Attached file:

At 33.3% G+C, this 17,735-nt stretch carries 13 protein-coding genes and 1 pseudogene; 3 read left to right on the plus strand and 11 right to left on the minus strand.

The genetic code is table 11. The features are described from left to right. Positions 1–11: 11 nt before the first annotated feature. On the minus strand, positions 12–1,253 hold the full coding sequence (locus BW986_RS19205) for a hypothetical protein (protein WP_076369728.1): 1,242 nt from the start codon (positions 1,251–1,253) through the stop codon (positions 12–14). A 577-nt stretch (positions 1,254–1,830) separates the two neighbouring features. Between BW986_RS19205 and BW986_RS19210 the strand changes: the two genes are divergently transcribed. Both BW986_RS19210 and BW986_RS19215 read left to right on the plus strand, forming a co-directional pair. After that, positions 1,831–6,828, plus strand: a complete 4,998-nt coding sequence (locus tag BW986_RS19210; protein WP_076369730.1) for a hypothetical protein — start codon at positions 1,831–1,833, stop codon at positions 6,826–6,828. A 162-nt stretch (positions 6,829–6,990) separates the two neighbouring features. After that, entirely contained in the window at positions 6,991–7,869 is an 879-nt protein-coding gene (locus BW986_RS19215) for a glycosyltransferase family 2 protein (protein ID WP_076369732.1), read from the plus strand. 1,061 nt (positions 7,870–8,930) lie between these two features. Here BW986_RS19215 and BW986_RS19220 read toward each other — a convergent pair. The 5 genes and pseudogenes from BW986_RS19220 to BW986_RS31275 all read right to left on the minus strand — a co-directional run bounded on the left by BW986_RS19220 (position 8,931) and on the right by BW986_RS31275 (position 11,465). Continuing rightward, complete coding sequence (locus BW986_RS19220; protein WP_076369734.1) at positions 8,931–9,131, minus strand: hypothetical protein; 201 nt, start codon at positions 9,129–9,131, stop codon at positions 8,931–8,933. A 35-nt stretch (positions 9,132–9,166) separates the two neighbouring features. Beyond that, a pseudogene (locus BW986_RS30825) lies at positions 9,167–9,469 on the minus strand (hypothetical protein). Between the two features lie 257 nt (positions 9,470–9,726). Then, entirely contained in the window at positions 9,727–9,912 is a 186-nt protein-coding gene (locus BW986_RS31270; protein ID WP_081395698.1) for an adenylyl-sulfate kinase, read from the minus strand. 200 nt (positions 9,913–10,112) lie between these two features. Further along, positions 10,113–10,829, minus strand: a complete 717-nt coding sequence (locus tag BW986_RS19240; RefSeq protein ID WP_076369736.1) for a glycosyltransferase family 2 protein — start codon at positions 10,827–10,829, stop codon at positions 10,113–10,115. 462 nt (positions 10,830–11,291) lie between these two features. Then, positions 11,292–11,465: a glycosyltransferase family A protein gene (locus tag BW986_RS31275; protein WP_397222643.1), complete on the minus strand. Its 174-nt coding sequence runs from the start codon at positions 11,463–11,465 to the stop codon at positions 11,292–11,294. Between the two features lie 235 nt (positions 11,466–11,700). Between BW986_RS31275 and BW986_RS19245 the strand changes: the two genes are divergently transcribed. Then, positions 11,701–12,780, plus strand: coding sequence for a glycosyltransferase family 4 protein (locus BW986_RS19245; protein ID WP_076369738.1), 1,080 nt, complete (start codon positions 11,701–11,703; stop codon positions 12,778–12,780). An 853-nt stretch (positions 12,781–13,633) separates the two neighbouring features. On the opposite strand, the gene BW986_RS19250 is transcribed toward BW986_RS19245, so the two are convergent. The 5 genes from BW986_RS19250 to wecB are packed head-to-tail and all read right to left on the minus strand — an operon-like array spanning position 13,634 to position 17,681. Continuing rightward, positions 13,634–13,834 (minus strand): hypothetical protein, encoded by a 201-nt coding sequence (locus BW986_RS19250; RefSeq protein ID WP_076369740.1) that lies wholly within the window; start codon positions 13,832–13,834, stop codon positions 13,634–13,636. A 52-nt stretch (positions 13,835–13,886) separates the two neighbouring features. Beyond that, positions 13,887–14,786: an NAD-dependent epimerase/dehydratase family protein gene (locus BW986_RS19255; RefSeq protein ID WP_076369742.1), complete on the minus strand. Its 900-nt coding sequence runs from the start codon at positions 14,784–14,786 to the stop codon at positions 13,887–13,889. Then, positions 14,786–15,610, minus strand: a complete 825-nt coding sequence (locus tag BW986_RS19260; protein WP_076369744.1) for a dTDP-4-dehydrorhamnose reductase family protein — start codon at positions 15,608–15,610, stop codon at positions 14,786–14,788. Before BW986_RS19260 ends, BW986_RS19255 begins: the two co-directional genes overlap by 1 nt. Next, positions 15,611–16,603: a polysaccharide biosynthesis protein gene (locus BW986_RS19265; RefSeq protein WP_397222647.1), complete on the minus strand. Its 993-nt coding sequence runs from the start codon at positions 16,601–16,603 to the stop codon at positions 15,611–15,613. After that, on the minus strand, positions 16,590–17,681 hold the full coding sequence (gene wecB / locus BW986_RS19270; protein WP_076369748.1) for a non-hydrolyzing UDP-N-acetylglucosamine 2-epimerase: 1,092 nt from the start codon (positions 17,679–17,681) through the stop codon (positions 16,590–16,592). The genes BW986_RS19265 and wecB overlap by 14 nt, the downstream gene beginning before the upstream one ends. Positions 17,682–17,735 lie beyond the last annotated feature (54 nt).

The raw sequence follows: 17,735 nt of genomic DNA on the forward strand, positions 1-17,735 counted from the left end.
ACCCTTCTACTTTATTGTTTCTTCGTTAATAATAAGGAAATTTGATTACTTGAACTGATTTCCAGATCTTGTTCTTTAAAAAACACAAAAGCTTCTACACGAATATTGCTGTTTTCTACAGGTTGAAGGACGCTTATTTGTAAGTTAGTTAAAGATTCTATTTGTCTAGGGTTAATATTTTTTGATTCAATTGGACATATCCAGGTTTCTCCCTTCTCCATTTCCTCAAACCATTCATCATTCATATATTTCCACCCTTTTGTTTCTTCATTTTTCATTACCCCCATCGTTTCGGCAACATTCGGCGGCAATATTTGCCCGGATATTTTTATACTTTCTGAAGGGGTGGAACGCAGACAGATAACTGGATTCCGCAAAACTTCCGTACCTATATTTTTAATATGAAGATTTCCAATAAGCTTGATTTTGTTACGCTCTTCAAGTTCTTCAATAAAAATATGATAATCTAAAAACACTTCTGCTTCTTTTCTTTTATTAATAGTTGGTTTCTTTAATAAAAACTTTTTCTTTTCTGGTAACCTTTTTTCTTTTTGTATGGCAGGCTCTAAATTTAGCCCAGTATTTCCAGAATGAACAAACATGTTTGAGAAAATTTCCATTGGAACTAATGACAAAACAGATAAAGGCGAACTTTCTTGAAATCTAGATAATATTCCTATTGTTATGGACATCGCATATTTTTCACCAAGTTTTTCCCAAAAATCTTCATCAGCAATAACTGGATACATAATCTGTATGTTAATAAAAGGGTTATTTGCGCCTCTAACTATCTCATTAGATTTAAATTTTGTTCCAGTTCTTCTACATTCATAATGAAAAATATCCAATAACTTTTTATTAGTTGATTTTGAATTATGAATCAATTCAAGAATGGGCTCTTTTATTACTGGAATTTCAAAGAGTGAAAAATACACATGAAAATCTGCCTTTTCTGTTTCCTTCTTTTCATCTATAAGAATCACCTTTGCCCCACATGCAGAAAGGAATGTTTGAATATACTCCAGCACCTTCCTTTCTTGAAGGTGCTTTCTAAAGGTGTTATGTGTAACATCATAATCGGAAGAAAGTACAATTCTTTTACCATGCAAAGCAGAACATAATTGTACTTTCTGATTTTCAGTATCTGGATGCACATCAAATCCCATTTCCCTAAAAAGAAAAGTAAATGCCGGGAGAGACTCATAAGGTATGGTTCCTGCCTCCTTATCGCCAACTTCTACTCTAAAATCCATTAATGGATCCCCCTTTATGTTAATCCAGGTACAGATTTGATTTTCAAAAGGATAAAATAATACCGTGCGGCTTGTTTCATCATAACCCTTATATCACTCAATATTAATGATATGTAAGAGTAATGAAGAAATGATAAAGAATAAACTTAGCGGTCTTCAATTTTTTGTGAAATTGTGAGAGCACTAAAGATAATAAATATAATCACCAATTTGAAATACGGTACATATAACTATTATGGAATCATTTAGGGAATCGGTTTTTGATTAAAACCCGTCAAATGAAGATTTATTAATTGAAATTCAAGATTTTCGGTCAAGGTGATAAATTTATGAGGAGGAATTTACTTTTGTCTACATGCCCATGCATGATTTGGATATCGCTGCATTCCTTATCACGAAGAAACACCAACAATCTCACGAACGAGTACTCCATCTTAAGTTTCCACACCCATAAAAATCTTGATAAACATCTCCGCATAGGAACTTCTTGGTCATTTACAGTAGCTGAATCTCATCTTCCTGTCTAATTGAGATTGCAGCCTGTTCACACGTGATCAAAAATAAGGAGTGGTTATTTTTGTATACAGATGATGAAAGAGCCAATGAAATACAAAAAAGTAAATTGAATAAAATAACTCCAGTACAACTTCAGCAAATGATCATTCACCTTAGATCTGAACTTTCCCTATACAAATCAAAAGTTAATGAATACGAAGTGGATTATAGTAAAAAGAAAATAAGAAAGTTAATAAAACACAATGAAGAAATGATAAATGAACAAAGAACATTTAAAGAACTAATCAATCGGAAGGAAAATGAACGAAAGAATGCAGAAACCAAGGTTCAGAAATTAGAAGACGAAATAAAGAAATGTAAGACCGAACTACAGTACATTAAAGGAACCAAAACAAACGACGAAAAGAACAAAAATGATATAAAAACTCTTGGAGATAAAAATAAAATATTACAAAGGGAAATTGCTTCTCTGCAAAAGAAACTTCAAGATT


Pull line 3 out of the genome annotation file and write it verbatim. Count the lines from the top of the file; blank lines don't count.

The raw sequence follows: 17,735 nt of genomic DNA on the forward strand, positions 1-17,735 counted from the left end.